Deap Vally: Sistrionix (Island UK import) I am admittedly cheating by mentioning this album so early on—I suspect Interscope will release it here eventually—but still, I am pleased, thrilled, and happy to today mention this charming debut album by this pair of San Fernando Valley gals which joyously evokes the metallic power of Led Zeppelin, the female hormone-inspired shriek of Heart, and the raw punkishness that some might ascribe to the early sound of the White Stripes but which in other ways could easily be the dopey offshoot of Outsideinside, the second Blue Cheer album which was by design so loud it had to be recorded on New York’s Pier 57 because no recording studio could contain them! With its cover art not too far removed from Heart’s Dreamboat Annie, Sistrionix is a marvelous merger of female shrieking, well-paced blues-based riffing, and the sort of lush, flowing hair one might see in a L’Oreal commercial! I have seen the future of rock, and I am camped outside its house with binoculars!
John Scofield: Überjam Deux (Emarcy/Decca) Though there may have been a point in the early ‘70s when the jazz-rock fusion efforts of people like Billy Cobham and Alphonse Mouzon soon brought the records of artists like Weather Report and even Miles Davis into ordinary households, that period eventually faded—and while rock, R&B and hip-hop all prospered, the jazz-inspired stuff settled down to a respectable plateau, saleswise, never quite able to make a similar pop-culture-inspired leap. But guitarist Scofield, who himself has played with trumpet legend Davis, has done a better job that most in hitting a larger marketplace—and this, his new set which traverses that odd region between sweet jazz, accessible crossover and straight-ahead jam band, is very good indeed. With a superb group and the conspicuous presence of past associate and keyboardist John Medeski--of Medeski, Martin & Wood, who’ve got their own, quite reputable, built-in audience—Scofield has crafted an upbeat, highly rhythmic set that’s subtle when it needs to be but, even more importantly, wickedly aggressive much more often. It’s good, it’s new, and it’s not quite capable of being easily slotted in one genre, which makes it about as contemporary as things get. Recommended.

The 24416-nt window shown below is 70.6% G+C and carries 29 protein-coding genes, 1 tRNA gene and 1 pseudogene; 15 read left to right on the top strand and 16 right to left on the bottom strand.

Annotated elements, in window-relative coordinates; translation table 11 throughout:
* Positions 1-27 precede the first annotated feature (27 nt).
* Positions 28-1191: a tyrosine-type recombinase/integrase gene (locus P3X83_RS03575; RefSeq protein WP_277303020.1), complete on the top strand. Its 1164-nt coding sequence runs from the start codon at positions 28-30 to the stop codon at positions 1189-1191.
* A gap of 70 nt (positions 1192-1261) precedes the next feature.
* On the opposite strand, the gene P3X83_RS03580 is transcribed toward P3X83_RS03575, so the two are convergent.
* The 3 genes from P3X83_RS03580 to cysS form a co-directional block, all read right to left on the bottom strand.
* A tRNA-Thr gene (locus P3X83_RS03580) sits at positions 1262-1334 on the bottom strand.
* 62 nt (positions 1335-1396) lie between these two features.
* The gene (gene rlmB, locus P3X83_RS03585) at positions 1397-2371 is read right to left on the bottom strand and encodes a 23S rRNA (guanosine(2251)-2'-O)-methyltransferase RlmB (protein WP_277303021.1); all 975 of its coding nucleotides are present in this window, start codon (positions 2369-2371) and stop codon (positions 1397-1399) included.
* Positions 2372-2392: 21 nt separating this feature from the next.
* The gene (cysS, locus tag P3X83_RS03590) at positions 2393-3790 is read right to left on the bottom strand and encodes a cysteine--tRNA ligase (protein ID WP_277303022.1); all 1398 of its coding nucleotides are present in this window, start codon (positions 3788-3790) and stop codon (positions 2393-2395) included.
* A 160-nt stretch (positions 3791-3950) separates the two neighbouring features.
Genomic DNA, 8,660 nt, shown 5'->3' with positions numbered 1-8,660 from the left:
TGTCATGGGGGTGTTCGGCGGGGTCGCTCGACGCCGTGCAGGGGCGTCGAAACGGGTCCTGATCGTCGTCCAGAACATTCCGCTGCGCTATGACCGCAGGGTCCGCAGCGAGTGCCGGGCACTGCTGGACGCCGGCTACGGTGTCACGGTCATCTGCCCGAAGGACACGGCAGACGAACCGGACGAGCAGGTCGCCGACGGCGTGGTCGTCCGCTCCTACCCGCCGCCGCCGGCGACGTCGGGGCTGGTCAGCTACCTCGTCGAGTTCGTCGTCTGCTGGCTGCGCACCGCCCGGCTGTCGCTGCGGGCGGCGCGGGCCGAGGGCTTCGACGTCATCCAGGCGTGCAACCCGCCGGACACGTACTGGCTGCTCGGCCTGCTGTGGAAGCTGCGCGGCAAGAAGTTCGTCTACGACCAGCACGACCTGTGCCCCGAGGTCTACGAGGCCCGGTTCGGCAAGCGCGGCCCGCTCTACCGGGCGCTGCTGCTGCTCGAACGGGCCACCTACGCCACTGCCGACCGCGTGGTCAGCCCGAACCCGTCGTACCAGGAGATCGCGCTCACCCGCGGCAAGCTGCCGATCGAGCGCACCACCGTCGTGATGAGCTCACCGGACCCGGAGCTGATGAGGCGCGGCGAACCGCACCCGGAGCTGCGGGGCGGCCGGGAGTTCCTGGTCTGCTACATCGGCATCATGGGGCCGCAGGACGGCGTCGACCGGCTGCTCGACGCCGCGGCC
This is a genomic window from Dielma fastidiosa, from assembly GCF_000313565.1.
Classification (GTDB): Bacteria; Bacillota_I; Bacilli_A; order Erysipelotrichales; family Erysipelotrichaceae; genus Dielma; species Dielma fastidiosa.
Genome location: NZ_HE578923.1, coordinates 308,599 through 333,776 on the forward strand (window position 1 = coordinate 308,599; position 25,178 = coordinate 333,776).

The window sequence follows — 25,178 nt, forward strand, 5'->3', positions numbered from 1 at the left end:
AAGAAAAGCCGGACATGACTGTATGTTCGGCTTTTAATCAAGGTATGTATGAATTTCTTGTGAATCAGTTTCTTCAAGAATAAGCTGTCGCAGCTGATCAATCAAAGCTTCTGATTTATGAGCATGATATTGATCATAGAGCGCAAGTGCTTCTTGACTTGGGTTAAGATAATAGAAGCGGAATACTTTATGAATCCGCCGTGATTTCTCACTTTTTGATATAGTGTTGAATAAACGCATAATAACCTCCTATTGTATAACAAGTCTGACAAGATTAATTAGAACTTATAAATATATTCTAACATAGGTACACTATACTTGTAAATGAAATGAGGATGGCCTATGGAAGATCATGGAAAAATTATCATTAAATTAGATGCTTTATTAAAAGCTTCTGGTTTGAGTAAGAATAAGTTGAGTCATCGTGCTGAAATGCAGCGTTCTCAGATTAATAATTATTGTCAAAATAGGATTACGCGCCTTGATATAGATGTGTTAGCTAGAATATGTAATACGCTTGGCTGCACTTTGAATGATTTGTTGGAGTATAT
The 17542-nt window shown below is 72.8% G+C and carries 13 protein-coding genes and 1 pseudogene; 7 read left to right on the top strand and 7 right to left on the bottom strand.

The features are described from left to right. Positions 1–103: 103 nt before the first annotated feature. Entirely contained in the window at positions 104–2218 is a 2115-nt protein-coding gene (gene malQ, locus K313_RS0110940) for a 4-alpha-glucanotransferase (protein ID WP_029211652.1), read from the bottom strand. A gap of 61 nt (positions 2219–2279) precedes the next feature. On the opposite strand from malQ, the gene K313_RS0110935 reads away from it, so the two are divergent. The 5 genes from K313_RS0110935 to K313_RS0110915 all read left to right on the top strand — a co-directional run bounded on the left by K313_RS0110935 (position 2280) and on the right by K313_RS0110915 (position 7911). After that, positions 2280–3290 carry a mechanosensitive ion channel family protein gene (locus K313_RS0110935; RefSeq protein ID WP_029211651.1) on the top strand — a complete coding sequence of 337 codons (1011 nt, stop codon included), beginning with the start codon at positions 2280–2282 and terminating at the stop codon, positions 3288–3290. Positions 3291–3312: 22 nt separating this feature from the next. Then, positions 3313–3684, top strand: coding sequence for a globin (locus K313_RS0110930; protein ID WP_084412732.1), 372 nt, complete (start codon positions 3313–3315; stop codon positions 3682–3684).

Zomby: With Love (4AD) Look, can I be honest? I’ll play just about anything there is, and this album looked pretty good! And it is! Plus, the guy has a cool name! But in doing the typical research that has assured this blog to be the single most comprehensive source of writing about all things good in music, I’ve come to a roadblock in trying to describe what he’s all about! Like, according to Pitchfork—which, like most of us, I consult on a daily basis!—Zomby “likes to play progressive, but he’s a synthesist at heart.” Huh? And “Zomby continues to show no interest in fleshing out his ideas”—yeah, OK! “The tension between Zomby’s adoration for his heroes and his aberrant creativity fuels With Love, less a homage to the past than an intensification of it.” Umm, yeah, sure thing! Now that I don’t know what the hell anyone is talking about, can I mention that this thing is pretty good, it sounds even better when you drive around listening to it in your car, and that music criticism is now clearly at an all-time high! Now where the heck are my pants?